War Crimes in Sri Lanka

by Arthur Dewey, Foreign Policy in Focus, January 26, 2010

The Sri Lankan government has proven time and again that it’s unwilling to ensure accountability for serious violations, an absolutely vital precondition for genuine reconciliation and lasting peace. Secretary-General Ban should now take the initiative and establish a real independent international investigation. The United States, the European Union, and Sri Lanka’s biggest donor, Japan, should support such an effort. A just and peaceful future for Sri Lanka depends on dealing forthrightly with its grievous past.

 

More than 200,000 people are trapped in less than 100 square kilometers in the Vanni area in northern Sri Lanka as a result of recent fighting between government forces and the separatist Liberation Tigers of Tamil Eelam. © 2009 Private

This week, Sri Lankan voters go to the polls to elect a new president. No matter the victor, neither of the two main candidates is likely to provide the justice and closure that Sri Lanka’s thousands of war victims deserve.

In 2007-8, I was a member of an independent international advisory group observing Sri Lanka’s investigation of human rights violations dating from 2006. I concluded that the government lacked the political will to hold accountable the perpetrators of these egregious crimes. When the United Nations secretary-general said this month that he is considering naming a commission of experts to “assist the government” of Sri Lanka to look at evidence its soldiers committed war crimes last year, my reaction was a chilling feeling of déjà-vu.

President Mahinda Rajapaksa established a domestic Commission of Inquiry in 2006 to investigate 16 cases of grave human rights violations by government forces and the Tamil Tigers. He appointed me and 10 other international experts as members of an International Independent Group of Eminent Persons to monitor the commission’s work. We observed and commented on the transparency of its investigations, as well as their conformity to international norms and standards.

A Failed Commission

Our group quickly discovered that the commission’s work didn’t conform to those standards, and that the offices of the Attorney General and the Presidential Secretariat repeatedly created obstacles. These actions created a pervasive climate of fear, making potential witnesses reluctant to come forward. Many would testify only via video-conferencing after fleeing the country. But their statements were so devastating that the government arranged to have such testimony declared inadmissible as evidence.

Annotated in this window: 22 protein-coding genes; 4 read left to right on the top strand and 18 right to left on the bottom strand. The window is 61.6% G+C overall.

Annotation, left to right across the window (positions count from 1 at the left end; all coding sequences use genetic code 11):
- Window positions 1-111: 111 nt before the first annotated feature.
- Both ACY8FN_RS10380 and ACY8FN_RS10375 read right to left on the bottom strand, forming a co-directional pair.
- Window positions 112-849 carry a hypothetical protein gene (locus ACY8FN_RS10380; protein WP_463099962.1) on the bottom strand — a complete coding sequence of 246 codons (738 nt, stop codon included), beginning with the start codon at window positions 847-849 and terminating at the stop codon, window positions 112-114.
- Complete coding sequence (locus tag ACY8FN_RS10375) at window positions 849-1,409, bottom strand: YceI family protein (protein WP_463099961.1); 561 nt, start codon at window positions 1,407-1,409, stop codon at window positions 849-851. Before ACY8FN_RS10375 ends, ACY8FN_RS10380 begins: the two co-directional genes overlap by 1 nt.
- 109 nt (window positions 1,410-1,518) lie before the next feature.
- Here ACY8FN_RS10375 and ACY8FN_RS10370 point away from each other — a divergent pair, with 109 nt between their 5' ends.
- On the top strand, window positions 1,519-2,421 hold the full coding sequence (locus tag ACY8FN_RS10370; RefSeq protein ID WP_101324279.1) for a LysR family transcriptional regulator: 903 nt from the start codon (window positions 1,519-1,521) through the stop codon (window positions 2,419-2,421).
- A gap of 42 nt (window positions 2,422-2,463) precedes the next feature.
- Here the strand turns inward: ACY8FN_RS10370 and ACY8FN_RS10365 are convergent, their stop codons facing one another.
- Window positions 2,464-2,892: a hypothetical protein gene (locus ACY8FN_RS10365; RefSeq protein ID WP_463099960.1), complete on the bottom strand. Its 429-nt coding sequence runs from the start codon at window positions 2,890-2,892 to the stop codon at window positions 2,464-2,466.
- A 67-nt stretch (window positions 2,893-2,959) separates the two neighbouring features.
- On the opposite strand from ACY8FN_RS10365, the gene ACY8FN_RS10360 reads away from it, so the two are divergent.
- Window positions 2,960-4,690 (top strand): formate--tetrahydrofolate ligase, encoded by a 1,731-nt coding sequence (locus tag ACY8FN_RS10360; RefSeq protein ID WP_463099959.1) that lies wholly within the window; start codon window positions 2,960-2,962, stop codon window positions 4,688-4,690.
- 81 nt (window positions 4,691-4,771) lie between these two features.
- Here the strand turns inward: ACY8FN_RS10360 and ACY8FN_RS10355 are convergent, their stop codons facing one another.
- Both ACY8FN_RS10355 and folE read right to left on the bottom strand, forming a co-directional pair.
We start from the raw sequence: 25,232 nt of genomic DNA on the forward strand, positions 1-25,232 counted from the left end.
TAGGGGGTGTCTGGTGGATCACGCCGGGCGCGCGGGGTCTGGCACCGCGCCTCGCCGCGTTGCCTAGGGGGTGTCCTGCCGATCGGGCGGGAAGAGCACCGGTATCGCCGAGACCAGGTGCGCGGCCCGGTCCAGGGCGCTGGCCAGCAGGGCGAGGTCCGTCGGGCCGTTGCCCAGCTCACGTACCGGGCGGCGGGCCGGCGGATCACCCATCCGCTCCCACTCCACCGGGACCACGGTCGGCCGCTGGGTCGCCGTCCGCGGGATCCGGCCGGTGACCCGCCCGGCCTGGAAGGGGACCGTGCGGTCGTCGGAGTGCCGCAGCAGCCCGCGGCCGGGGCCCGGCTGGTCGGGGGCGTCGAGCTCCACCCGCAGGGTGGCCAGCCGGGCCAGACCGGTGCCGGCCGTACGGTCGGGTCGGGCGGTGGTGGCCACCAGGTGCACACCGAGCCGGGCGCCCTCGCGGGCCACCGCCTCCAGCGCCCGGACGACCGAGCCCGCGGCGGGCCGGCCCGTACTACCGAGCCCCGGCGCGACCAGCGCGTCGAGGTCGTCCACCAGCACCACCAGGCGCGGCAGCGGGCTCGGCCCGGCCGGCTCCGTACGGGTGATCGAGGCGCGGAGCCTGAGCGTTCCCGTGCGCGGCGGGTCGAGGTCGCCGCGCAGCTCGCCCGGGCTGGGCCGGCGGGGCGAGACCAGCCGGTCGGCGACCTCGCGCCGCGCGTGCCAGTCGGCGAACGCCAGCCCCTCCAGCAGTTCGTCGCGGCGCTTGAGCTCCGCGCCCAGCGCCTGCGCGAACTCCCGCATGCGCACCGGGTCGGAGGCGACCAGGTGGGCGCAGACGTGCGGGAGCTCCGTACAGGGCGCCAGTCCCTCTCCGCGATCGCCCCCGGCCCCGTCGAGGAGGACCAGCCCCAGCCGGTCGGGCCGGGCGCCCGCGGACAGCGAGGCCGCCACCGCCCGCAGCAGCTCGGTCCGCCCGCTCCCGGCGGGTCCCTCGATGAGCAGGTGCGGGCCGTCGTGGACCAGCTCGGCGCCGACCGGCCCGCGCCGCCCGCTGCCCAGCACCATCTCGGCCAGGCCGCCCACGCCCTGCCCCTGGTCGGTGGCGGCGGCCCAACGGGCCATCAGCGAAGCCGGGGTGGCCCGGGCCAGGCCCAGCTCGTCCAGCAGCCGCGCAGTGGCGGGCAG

The government ignored or rejected most of the suggestions we made. Official correspondence directed to us was often characterized by a lack of respect and civility. By our fifth quarterly meeting, we saw the mockery being made of the process, and unanimously decided to terminate our work.

The commission’s mandate expired last July. It investigated only seven of its 16 cases. The president hasn’t published its report and not a single person has been prosecuted because of the commission’s work. The commission, like most of the nine such commissions appointed since independence in 1948, was a failure.

New Evidence

But now, there is impetus for another inquiry. Compelling evidence suggests that both the Sri Lankan government and the Tamil Tigers committed serious violations during what the UN called the “bloodbath” that marked the end of the armed conflict last May. In October, the U.S. State Department published a reportwith information on hundreds of alleged attacks killing and wounding civilians. Human Rights Watch has accused both sides of serious violations of international law, some of which may amount to war crimes. These credible allegations prompted calls for an independent investigation from the United States, the European Union, the UN High Commissioner for Human Rights, and organizations such as Human Rights Watch.

In October, the U.S. Ambassador at Large for War Crimes Issues Stephen Rapp called on the Sri Lankan government to “develop an accountability process that respects the interests of all.” But Rapp’s trust is completely misplaced in believing that an internal Sri Lankan investigation will produce any results.

Future Promises

Last May, President Rajapaksa promised UN Secretary-General Ban Ki-Moon to investigate allegations of laws-of-war violations. No action was taken, however, until November, when the publication of the State Department report compelled Rajapaksa to appoint a six-member committee of “experts” to “examine [its allegations] carefully.” The committee’s only mandate was to provide recommendations to the president in December (now postponed to April), and its members do not appear to be independent-minded.

As with our commission, it appears this inquiry was intended not to bring accountability, but to avoid it. Sarath Fonseka, the army chief in charge during last year’s “blood bath” and now Rajapaksa’s rival in the elections, isn’t likely to bring about a credible investigation either.